There are a handful of things that every true baseball fan should do at least once in their life.
Everyone should visit Yankee Stadium, the Baseball Hall of Fame, catch a ball at a game (at least during batting practice), play catch with a loved one at the Field of Dreams (in Iowa and yes, it really exists) and attend a St. Louis Cardinals Opening Day.
Few organizations in professional sports can boast the history, legends and triumph that the St. Louis Cardinals can. Of those who can, none do it with the level of class and reverence as the Cardinals.
On Opening Day, they put it on full display. The Clydesdales are marched out and the streets are filled with red. When I arrived at the stadium around 9 a.m., thousands were already surrounding the stadium.
Fans from all walks of life come out for what is basically the St. Louis New Year.
They come to watch baseball and see the legends of their generation. They come to see Ozzie Smith, Bob Gibson, Lou Brock, Red Schoendienst, Whitey Herzog and Stan Musial.
Well, at least they did until this year. Now they're here to remember Musial.
The Cardinals honored their hero in grand fashion Monday. If anyone wants to contest that, it was clearly evident by the number of Cincinnati Reds who stood in the dugout to watch. Several even applauded as he was honored.
Musial's four children unveiled an insignia on the left field wall that matches the patch that is sewn onto each player’s uniform for the season. It’s a small token, but Stan wouldn't have wanted a big fuss.
The video tribute was also very touching.
Each of the Cardinals’ living Hall of Famers turned to watch the video. Some smiled and others could be seen wiping their eyes. Don’t forget, it’s their first Opening Day without Musial, too. They’ve lost a brother in St. Louis’ most exclusive club.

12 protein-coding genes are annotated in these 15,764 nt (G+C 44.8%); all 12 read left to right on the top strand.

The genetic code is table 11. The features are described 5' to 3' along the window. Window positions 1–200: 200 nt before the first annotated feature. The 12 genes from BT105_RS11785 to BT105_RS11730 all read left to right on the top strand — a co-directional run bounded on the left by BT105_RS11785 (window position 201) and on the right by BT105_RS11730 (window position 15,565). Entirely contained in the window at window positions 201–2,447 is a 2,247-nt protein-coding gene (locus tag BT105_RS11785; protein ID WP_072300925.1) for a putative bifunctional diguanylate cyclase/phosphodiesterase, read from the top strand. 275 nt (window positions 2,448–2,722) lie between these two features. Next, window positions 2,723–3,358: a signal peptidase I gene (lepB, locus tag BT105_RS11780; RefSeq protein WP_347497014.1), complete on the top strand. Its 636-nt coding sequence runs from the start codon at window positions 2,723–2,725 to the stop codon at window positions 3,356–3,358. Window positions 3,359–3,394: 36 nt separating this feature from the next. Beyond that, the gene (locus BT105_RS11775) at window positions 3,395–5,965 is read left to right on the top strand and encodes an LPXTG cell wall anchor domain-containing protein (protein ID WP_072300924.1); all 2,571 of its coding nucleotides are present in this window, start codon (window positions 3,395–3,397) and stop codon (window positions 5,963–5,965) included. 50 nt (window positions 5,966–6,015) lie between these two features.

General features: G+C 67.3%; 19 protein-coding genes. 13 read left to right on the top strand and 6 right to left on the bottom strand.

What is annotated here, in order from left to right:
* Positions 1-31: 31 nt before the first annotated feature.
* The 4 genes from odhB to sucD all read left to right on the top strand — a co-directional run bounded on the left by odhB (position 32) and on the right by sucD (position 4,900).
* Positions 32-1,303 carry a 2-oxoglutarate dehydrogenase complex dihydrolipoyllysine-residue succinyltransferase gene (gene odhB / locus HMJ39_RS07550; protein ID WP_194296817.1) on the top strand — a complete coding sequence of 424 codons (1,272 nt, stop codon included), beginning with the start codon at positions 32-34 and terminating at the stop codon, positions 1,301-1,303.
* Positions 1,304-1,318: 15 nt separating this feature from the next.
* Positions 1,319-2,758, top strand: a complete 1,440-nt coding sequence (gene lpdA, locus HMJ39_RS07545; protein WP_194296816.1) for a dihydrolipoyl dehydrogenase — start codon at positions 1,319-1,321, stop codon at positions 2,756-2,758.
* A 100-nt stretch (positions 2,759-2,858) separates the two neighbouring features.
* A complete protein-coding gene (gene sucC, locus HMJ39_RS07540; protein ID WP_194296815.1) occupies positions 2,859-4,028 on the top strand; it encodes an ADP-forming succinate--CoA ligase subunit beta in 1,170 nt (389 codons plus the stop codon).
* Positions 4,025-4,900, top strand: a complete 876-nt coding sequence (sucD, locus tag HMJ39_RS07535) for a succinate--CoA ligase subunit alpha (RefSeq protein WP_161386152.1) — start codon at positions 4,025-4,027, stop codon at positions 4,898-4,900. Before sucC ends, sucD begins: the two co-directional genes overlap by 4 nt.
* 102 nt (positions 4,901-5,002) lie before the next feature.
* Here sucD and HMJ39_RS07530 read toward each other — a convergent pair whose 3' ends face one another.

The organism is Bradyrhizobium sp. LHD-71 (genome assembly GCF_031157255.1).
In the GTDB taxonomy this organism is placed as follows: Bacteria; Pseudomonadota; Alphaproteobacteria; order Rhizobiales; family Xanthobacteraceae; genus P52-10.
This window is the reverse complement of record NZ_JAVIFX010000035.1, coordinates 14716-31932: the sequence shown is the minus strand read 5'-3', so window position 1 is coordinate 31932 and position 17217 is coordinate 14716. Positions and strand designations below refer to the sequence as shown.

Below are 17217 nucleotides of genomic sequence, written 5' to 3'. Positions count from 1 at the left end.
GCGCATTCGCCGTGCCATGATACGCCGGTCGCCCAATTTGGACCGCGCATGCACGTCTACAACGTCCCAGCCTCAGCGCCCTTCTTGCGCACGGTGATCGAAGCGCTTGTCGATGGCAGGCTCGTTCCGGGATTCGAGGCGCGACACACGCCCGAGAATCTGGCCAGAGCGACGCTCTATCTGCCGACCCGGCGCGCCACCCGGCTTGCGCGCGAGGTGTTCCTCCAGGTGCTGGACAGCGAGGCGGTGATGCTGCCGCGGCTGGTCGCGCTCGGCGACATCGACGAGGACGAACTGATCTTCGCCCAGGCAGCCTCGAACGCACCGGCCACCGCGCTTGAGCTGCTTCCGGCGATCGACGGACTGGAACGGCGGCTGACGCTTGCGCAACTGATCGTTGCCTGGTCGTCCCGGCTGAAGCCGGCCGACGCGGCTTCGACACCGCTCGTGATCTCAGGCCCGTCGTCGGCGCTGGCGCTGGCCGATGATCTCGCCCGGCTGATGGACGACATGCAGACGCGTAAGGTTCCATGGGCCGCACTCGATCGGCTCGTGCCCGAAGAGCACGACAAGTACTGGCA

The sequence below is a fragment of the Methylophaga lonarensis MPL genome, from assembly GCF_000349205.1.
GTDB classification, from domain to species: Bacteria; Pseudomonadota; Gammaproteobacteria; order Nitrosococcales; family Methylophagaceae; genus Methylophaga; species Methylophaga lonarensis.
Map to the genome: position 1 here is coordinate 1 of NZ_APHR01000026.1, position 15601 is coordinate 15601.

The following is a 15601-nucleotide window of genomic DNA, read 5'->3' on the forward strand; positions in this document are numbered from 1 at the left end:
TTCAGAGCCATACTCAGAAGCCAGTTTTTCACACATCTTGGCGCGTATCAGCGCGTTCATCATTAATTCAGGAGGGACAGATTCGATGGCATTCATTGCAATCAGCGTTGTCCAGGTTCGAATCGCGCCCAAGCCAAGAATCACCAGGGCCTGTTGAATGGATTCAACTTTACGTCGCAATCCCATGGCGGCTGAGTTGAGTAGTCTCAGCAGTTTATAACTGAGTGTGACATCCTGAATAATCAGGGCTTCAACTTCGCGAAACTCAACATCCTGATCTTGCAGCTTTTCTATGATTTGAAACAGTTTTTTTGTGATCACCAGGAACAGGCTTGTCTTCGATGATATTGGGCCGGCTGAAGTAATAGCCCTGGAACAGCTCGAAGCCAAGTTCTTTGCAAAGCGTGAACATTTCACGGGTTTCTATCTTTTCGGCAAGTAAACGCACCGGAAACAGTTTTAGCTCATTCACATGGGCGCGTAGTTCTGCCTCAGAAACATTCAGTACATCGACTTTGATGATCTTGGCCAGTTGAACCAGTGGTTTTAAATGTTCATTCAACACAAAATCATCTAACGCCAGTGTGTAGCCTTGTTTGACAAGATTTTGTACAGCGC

The video tribute showed footage from his 3000th hit, as well as other major milestones from during and after his playing career. When he was shown telling the joke about his knee and playing "Take Me Out to the Ballgame" on his harmonica one final time, fans could be seen wiping away tears and smiling as they recalled their own special Stan the Man memories.
Everyone has their own Musial memory. You've heard mine so I won't bore you with the details.
The Gateway Harmonica Club, of which Musial was a lifetime honorary member, played the National Anthem. It was different from what fans are used to on Opening Day, but it was right. It was "Stan."
The Cardinals couldn't manage to hold on for the win against their division rival Cincinnati Reds, but that still wasn't enough to spoil Stan the Man's last day at the ballpark.
People will always remember his legacy—not only what he meant to the team and city, but the entire Midwest—as one of hope, courage and love.
There will always be great baseball players. Eventually, some of his records will fall to the next legend to don the birds on the bat. But, there will never be another Stan Musial.